Book description: On June 14th, 2007, the King and Prime Minister of Sweden went missing from a gala banquet at the Royal Castle. Later it was said that both had fallen ill: the truth is different. The real story starts much earlier, in 1961, with the birth of Nombeko Mayeki in a shack in Soweto. Nombeko was fated to grow up fast and die early in her poverty-stricken township. But Nombeko takes a different path. She finds work as a housecleaner and eventually makes her way up to the position of chief advisor, at the helm of one of the world’s most secret projects.
The highlights are that Nombeko is super smart and is in a shitty position (literally) as an assistant in the sanitation department in South Africa. The idiot managers can’t count and she has powerful math skills. Through a series of events involving self defence and a pair of scissors she learns to read. I can’t reveal too much! She inherits a jacket lining full of diamonds and accidentally gets run over. She is found at fault and is basically sold into servitude to a drunk who’s in charge of South Africa’s nuclear program. He can count but barely. His father has paid off the university to get his son the engineering degree that’s landed him in this position. Nombeko saves the day and her own skin by helping him develope six nuclear missiles in the 1980s, then voluntarily dismantle them in 1994. Unfortunately the counting part means there is a seventh missile that only a few people know about, including Nombeko and the Israeli secret service. She masterminds a plan to escape to Sweden but a misdirected package of antelope meat turns out to be the seventh missile, which she manages to safeguard in Sweden for over 20 years, with the help of twin brothers, one of whom has a vendetta against the King of Sweden and the other who doesn’t exist since his father never declared his birth to the state. Honestly it’s all terrifically unbelievable but the writing is fantastically funny.
Four books that I loved and haven’t had a chance to review:
Pucker by Gwendolyn Richards
Canada’s Julia Child brings citrus fans a melody of recipes from breakfasts to mains, drinks to sweets. It’s is tart and tangy with recipes like Lemon Bourbon Sours, grilled grapefruit, Citrus-Braised Pork Shoulder Tacos, and Lime Sugar Cookies. Yum yum yum.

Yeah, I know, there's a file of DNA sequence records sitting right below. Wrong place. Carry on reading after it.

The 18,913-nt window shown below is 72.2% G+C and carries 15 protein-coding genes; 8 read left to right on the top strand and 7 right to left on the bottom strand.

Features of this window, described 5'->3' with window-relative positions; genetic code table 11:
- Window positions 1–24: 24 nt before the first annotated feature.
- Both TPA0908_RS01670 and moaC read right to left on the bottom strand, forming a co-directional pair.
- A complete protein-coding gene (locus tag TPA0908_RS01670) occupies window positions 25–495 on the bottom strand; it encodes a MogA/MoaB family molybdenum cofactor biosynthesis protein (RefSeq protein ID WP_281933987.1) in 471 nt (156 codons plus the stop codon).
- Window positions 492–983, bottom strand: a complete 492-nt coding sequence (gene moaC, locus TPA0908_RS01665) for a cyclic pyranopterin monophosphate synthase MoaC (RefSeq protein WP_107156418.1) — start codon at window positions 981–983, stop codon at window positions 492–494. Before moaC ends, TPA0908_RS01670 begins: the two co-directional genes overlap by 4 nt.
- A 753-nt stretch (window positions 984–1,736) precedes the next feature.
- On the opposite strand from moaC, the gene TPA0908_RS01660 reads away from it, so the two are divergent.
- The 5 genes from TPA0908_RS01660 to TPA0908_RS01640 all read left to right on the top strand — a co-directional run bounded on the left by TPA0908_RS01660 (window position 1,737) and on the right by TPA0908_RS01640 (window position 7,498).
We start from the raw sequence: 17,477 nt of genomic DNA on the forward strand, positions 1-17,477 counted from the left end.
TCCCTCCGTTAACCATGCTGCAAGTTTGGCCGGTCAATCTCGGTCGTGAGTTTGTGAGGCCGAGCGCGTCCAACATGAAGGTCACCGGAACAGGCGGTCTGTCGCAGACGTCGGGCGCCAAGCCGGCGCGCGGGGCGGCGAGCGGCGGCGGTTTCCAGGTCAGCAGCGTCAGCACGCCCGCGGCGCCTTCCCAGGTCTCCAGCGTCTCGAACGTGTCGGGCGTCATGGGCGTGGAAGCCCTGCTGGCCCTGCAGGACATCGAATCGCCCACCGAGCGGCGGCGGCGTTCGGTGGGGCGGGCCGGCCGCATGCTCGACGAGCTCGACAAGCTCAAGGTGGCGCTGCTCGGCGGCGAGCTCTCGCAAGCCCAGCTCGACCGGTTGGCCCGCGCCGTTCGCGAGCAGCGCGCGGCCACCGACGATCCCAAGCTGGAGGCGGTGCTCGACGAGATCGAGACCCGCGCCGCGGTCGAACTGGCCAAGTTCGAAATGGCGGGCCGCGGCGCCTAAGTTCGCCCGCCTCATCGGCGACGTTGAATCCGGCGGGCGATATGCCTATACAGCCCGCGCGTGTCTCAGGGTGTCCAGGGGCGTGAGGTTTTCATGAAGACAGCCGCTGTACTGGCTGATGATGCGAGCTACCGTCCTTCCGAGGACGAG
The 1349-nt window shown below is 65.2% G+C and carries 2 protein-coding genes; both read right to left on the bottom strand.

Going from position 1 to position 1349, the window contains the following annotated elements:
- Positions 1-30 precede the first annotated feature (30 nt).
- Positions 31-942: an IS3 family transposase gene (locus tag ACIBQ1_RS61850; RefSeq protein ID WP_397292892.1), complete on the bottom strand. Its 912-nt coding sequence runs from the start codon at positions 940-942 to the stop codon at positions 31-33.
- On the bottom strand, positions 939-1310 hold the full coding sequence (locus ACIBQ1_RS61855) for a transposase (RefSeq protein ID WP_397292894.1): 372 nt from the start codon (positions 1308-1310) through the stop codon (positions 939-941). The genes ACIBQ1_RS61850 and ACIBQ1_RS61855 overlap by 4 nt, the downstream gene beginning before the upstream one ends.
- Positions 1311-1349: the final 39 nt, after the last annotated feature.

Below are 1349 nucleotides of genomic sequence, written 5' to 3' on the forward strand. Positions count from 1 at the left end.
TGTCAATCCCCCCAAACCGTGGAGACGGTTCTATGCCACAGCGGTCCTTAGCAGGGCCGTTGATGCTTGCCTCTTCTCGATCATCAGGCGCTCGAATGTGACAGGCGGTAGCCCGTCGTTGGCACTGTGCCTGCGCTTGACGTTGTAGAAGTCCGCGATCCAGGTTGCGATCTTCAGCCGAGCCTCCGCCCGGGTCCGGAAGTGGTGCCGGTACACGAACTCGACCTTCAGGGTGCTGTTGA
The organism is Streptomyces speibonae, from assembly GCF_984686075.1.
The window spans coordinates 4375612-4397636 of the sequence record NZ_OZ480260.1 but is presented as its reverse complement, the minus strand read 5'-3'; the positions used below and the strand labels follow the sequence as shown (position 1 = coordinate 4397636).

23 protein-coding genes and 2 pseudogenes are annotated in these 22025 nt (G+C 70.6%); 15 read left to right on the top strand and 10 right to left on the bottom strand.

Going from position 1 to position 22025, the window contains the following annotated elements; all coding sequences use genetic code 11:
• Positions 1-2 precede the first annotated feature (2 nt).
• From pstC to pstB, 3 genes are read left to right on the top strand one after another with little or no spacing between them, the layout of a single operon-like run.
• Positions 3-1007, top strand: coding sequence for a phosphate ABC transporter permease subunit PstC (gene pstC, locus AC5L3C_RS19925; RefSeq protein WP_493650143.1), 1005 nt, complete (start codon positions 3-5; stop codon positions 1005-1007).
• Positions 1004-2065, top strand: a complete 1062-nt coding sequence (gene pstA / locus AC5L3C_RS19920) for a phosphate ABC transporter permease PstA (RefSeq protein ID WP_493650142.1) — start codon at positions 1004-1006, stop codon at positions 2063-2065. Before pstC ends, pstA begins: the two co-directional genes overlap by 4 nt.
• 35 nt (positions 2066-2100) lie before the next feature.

Dirty Apron Cookbook by David Robertson
Fans of this Vancouver-based restaurant and cooking school will recognize many of the recipes in this amazing cookbook that features 80 of the school’s time-tested signature dishes. The pulled pork is delish and I barely managed to take photos of the dish before we gobbled it up.
Adult Onset by Ann-Marie MacDonald
Spend a week with this stressed out mom and all will look well in your world. Mary Rose, aka Mister, is home alone for the week with her two young kids while her wife travels for work. It’s a mix of family drama, swimming class, personal reflection, parenting of aging parents and general stress management. My comments on this title for the Vancouver Sun Book Club are here and there are 4 weeks of book club discussions plus our chat with author Ann-Marie MacDonald.
All the Light We Cannot See by Anthony Doerr
A delightful, and sad tale, about two young people whose paths cross during WWII. Marie-Laure lives with her father in Paris near the Museum of Natural History, where he works as the master of its thousands of locks. He create miniatures of their neighbourhood so that Marie-Laure, who is blind, is able to navigate her way around. He also makes small puzzles for her and in one is a gift that she cannot reveal to anyone. In a mining town in Germany, the orphan Werner grows up with his younger sister, enchanted by a crude radio they find. The love of this radio and its mechanics draw Werner into Hitler’s service. As the two are drawn from their homes, their lives intersect in a really lovely yet tragic way.
Sweeney Todd meets Frankenstein in this romp through the underbelly of London, 1816, when grave-robbers are digging up bodies and selling them on the sly to anatomists and surgeons eager to understand to inner workings of the body and that fine line between the living and the dead.
Will Starling by Ian Weir opens with a macabre scene. The great, and godlike, Dionysus Atherton stands in a public square waiting for the hangman to do his business. “Dionysus Atherton consulted his timepiece, and made a note: the subject dropped at one minute past eight ... All movement finally ceased at 8:48, and death was pronounced at two minutes past nine.” Such are the interests of surgeons, or rather this surgeon in particular who is keen on chasing life to its outer reaches in hopes that science can pull back the subject from death’s icy grip. Once they cut down the body, can Dionysus Atherton secretly bring it back to life?
Mary Wollstonecraft Shelley hasn’t yet written Frankenstein but resurrection is in the air.
Atherton, although a colourful figure, is not the protagonist, we leave that role to Will Starling, who works for a rival surgeon and is endowed with the gift of gab. What follows is “the reckoning of WM. Starling, Esq., a Foundling, concerning Monstrous Crimes and Infernal Aspirations, with Perpetrators Named and Shrouded Infamies disclosed to Light of Day, as set down by his Own Hand in this year 1816.”